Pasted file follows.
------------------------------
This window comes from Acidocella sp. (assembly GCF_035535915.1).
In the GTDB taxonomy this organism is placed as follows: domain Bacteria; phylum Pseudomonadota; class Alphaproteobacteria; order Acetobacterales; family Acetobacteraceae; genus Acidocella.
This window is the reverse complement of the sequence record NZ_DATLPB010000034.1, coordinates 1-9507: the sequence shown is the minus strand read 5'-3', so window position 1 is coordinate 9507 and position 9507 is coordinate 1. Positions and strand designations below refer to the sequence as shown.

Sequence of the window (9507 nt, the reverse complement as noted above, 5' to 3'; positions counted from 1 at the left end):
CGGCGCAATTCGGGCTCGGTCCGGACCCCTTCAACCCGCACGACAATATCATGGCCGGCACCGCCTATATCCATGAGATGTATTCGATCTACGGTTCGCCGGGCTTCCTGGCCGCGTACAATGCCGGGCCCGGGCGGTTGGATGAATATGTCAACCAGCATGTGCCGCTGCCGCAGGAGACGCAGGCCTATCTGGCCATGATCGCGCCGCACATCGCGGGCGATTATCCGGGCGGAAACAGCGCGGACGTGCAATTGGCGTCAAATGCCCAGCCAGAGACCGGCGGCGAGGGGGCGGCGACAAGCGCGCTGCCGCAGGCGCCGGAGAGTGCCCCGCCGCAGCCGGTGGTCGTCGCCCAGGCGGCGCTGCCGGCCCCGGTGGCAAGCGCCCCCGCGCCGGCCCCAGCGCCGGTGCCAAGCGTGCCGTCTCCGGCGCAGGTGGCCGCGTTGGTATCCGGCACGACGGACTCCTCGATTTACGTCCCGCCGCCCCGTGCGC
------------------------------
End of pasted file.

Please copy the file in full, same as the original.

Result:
This window comes from Acidocella sp. (assembly GCF_035535915.1).
In the GTDB taxonomy this organism is placed as follows: domain Bacteria; phylum Pseudomonadota; class Alphaproteobacteria; order Acetobacterales; family Acetobacteraceae; genus Acidocella.
This window is the reverse complement of the sequence record NZ_DATLPB010000034.1, coordinates 1-9507: the sequence shown is the minus strand read 5'-3', so window position 1 is coordinate 9507 and position 9507 is coordinate 1. Positions and strand designations below refer to the sequence as shown.

Sequence of the window (9507 nt, the reverse complement as noted above, 5' to 3'; positions counted from 1 at the left end):
CGGCGCAATTCGGGCTCGGTCCGGACCCCTTCAACCCGCACGACAATATCATGGCCGGCACCGCCTATATCCATGAGATGTATTCGATCTACGGTTCGCCGGGCTTCCTGGCCGCGTACAATGCCGGGCCCGGGCGGTTGGATGAATATGTCAACCAGCATGTGCCGCTGCCGCAGGAGACGCAGGCCTATCTGGCCATGATCGCGCCGCACATCGCGGGCGATTATCCGGGCGGAAACAGCGCGGACGTGCAATTGGCGTCAAATGCCCAGCCAGAGACCGGCGGCGAGGGGGCGGCGACAAGCGCGCTGCCGCAGGCGCCGGAGAGTGCCCCGCCGCAGCCGGTGGTCGTCGCCCAGGCGGCGCTGCCGGCCCCGGTGGCAAGCGCCCCCGCGCCGGCCCCAGCGCCGGTGCCAAGCGTGCCGTCTCCGGCGCAGGTGGCCGCGTTGGTATCCGGCACGACGGACTCCTCGATTTACGTCCCGCCGCCCCGTGCGC